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Born Again Buick - Suddenly it was 1956 again! -



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Born Again Buick - Suddenly it was 1956 again!

Bruce Kunz


Buick Super Trivia Question of the Week: 1. A 1956 Buick Super Riviera What was the name of Buick's smooth, shift-free sedan. ( automatic transmission? 2. Born January 20, 1956, this stand up comic, author and TV host is known for his political satire and sociopolitical commentary. Who is he? Hint: He once hosted a late-night talk show called Politically Incorrect on Comedy Central and later on ABC. 3. Name the 2-time heavyweight boxing champion who took the title away from Rocky Marciano on November 30, 1956 upon Marciano's retirement. 4. Marking Bob Barker's television debut on December 31, 1956, this American quiz show, originally hosted on NBC radio by Ralph Edwards, was a mixture of game show quiz and wacky stunts. Contestants had to answer a trivia question, usually one to which no one would know the answer... and upon their failing to produce the correct answer, `Beulah the Buzzer' would sound. Name this classic TV game show. 5. What popular male vocalist took his 1956 hit song, Memories Are Made of This, to the top of the charts on January 14, 1956? 6. And, while we're on the subject of top hit songs, three of Elvis Presley's pop tunes made it to the number one slot on Billboard Magazine's Top 100 in the year 1956. Can you name all three? 7. The Academy Award for Best Motion Picture of The Year in 1956 went to this movie: Around the World in ___ ____. (Fill in the blanks.) 8. The price of a first class U.S. postage stamp in 1956 was: A. one cent; B. three cents; C. six cents or D. ten cents? For answers to this week's trivia questions, PLUS more on the 1956 Buick, visit the FIN MAN's web site at You can e-mail The FIN MAN at mailto://[email protected] Contact The FIN MAN with your memories of cars from your past and story suggestions. NOTE: Trivia answers, story and additional photos may not post until Tuesday. We are working on the timing of these components and apologize for the inconvenience. The Super series Buicks were just what the name implied... but I suppose you could also say they were `special' in many ways, for the Super, one of four Buick series for 1956, epitomized what mid-twentieth century Buicks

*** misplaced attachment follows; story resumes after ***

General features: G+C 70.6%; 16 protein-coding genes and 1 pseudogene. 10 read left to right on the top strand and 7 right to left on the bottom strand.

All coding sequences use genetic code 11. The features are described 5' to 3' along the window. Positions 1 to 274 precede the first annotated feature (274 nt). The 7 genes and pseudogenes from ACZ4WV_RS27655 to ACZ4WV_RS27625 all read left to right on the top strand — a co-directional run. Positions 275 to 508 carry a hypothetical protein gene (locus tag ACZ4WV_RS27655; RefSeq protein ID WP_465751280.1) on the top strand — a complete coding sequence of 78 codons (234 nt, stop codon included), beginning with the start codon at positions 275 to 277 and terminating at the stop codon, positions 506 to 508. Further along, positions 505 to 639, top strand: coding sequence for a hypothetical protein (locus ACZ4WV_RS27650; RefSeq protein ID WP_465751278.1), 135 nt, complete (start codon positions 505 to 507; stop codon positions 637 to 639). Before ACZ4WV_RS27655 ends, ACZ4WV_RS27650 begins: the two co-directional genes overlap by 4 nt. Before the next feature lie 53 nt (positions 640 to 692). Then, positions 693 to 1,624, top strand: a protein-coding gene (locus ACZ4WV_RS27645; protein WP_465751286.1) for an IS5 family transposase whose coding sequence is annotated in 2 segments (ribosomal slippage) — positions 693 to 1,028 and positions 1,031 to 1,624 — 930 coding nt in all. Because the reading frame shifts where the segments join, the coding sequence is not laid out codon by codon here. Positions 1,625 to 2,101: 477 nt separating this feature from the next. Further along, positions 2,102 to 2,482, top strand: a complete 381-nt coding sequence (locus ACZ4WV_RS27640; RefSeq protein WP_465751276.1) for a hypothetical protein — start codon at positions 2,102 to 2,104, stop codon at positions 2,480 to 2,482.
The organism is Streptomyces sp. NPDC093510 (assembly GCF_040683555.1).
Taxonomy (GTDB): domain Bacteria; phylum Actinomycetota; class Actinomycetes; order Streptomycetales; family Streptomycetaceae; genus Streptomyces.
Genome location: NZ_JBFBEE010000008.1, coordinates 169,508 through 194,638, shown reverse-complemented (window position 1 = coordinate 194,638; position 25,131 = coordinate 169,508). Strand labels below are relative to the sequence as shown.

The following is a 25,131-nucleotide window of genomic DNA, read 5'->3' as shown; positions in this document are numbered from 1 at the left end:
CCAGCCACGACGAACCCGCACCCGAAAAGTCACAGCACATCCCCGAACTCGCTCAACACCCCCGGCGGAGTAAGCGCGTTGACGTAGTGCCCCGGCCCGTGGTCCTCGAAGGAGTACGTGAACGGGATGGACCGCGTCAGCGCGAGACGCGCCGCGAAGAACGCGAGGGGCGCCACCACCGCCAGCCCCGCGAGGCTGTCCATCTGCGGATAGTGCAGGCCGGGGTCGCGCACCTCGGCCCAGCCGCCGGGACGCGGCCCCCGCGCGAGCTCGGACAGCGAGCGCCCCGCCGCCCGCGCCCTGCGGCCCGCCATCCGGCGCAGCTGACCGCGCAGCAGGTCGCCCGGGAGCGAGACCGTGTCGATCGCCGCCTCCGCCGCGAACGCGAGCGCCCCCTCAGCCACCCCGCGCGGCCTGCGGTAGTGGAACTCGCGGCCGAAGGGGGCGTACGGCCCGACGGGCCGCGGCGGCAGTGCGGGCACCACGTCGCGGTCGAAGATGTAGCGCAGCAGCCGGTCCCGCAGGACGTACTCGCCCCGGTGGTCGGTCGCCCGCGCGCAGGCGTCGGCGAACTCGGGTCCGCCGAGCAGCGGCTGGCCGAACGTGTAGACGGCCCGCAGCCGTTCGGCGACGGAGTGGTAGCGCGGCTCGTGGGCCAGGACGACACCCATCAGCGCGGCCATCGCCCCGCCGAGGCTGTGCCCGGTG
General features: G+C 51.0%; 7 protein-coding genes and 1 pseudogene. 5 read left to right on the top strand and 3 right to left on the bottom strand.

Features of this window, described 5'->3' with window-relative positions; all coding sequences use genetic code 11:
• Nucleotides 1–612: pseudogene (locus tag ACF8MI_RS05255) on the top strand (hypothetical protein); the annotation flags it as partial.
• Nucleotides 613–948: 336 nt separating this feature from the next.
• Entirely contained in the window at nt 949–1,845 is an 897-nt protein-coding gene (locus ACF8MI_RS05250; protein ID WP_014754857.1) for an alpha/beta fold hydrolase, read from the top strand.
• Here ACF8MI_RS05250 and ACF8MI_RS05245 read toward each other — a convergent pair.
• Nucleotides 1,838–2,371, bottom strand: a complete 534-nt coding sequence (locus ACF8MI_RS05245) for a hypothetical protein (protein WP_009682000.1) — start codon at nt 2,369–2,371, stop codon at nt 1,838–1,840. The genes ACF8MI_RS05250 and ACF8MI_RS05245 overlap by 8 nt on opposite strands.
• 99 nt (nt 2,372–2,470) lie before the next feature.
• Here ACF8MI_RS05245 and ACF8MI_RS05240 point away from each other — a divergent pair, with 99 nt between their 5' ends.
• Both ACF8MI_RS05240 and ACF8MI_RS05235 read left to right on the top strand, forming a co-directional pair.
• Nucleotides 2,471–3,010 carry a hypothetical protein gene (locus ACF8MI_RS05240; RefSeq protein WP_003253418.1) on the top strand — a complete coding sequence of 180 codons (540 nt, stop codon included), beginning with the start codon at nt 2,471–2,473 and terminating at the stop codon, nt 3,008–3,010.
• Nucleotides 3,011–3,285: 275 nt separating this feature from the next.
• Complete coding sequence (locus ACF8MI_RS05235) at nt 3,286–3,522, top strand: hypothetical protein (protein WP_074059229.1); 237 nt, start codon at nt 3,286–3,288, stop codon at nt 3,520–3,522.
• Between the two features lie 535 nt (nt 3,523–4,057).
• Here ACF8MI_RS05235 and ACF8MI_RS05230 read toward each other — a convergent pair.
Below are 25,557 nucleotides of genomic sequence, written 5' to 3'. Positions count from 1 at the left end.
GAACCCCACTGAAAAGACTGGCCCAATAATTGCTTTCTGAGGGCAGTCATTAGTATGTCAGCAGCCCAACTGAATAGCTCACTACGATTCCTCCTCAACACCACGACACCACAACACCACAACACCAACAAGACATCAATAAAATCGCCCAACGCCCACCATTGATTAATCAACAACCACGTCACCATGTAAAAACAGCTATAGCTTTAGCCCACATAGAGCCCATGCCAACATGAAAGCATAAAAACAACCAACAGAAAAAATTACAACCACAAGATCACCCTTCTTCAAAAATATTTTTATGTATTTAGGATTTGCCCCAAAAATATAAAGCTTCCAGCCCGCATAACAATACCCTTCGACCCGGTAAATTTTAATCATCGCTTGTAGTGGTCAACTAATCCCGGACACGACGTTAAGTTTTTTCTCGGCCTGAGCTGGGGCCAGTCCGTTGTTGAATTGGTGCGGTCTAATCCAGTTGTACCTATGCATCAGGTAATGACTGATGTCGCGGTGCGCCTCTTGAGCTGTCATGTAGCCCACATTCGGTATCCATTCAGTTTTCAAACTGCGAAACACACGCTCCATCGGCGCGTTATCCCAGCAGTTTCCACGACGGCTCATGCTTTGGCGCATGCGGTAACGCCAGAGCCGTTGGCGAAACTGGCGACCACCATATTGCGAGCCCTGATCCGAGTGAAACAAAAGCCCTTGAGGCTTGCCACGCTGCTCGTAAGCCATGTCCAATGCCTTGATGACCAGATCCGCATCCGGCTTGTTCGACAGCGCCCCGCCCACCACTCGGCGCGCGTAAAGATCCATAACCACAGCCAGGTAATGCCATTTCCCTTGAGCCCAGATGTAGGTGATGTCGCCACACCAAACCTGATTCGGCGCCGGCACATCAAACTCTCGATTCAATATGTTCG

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Born Again Buick - Suddenly it was 1956 again! -